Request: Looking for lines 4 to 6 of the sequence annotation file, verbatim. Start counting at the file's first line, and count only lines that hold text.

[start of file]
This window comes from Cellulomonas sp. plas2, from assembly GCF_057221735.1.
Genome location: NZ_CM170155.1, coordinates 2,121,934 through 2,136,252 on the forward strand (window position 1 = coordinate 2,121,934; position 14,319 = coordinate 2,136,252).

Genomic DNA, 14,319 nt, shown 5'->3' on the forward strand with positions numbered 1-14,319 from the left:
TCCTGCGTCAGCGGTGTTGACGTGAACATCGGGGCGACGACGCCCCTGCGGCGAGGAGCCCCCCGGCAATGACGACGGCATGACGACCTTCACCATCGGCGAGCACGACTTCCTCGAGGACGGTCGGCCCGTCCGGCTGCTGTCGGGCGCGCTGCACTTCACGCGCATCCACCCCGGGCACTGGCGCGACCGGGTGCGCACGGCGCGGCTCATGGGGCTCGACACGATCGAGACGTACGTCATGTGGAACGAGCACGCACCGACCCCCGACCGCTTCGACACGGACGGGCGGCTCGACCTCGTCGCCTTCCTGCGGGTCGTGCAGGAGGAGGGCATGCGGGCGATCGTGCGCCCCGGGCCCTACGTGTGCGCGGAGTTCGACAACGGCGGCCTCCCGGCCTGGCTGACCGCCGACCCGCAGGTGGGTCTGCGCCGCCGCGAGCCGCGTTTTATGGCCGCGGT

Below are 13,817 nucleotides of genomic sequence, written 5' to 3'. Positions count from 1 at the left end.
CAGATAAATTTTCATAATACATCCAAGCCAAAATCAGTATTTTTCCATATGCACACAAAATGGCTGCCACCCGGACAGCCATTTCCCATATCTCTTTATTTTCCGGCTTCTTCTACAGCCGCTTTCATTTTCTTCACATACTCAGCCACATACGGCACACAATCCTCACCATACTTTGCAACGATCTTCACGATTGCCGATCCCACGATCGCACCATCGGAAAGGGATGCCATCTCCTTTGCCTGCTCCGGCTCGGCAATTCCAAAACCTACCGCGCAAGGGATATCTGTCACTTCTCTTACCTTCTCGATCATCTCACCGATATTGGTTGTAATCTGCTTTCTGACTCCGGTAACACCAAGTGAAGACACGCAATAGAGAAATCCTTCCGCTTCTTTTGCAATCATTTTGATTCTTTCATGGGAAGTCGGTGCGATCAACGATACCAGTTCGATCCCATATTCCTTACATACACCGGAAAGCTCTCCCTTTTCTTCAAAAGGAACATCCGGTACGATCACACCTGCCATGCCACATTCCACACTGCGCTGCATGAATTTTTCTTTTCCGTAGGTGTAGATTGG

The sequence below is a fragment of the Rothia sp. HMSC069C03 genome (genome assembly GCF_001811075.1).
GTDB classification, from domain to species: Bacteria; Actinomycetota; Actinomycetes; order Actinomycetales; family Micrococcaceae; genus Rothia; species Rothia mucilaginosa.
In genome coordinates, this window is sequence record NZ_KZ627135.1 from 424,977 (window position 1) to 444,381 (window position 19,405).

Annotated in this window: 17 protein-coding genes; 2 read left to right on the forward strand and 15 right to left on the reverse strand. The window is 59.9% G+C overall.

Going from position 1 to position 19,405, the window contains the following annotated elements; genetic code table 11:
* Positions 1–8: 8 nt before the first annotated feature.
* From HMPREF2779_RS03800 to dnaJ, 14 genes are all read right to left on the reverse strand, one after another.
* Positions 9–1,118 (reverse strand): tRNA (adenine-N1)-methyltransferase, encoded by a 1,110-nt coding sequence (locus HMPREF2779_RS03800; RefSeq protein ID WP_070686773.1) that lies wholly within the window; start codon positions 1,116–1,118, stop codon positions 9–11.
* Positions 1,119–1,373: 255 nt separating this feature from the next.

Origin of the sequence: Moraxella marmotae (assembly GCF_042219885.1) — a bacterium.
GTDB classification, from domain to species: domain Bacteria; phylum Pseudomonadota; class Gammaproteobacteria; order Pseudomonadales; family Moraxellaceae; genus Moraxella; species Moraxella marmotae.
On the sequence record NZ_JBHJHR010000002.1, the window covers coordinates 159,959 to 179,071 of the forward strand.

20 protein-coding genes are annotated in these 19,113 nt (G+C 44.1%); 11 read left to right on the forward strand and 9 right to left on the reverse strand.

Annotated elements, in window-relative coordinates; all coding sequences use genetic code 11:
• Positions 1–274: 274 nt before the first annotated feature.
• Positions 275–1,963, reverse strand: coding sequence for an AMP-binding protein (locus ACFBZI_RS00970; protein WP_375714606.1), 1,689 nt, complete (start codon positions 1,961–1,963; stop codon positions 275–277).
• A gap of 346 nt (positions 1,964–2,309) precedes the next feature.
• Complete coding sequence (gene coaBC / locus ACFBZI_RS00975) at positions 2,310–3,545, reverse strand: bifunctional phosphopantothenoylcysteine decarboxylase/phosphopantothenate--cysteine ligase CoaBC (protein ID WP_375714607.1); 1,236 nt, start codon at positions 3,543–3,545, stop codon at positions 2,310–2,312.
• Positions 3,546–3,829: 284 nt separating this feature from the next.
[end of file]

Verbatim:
TCCTGCGTCAGCGGTGTTGACGTGAACATCGGGGCGACGACGCCCCTGCGGCGAGGAGCCCCCCGGCAATGACGACGGCATGACGACCTTCACCATCGGCGAGCACGACTTCCTCGAGGACGGTCGGCCCGTCCGGCTGCTGTCGGGCGCGCTGCACTTCACGCGCATCCACCCCGGGCACTGGCGCGACCGGGTGCGCACGGCGCGGCTCATGGGGCTCGACACGATCGAGACGTACGTCATGTGGAACGAGCACGCACCGACCCCCGACCGCTTCGACACGGACGGGCGGCTCGACCTCGTCGCCTTCCTGCGGGTCGTGCAGGAGGAGGGCATGCGGGCGATCGTGCGCCCCGGGCCCTACGTGTGCGCGGAGTTCGACAACGGCGGCCTCCCGGCCTGGCTGACCGCCGACCCGCAGGTGGGTCTGCGCCGCCGCGAGCCGCGTTTTATGGCCGCGGT

Below are 13,817 nucleotides of genomic sequence, written 5' to 3'. Positions count from 1 at the left end.
CAGATAAATTTTCATAATACATCCAAGCCAAAATCAGTATTTTTCCATATGCACACAAAATGGCTGCCACCCGGACAGCCATTTCCCATATCTCTTTATTTTCCGGCTTCTTCTACAGCCGCTTTCATTTTCTTCACATACTCAGCCACATACGGCACACAATCCTCACCATACTTTGCAACGATCTTCACGATTGCCGATCCCACGATCGCACCATCGGAAAGGGATGCCATCTCCTTTGCCTGCTCCGGCTCGGCAATTCCAAAACCTACCGCGCAAGGGATATCTGTCACTTCTCTTACCTTCTCGATCATCTCACCGATATTGGTTGTAATCTGCTTTCTGACTCCGGTAACACCAAGTGAAGACACGCAATAGAGAAATCCTTCCGCTTCTTTTGCAATCATTTTGATTCTTTCATGGGAAGTCGGTGCGATCAACGATACCAGTTCGATCCCATATTCCTTACATACACCGGAAAGCTCTCCCTTTTCTTCAAAAGGAACATCCGGTACGATCACACCTGCCATGCCACATTCCACACTGCGCTGCATGAATTTTTCTTTTCCGTAGGTGTAGATTGG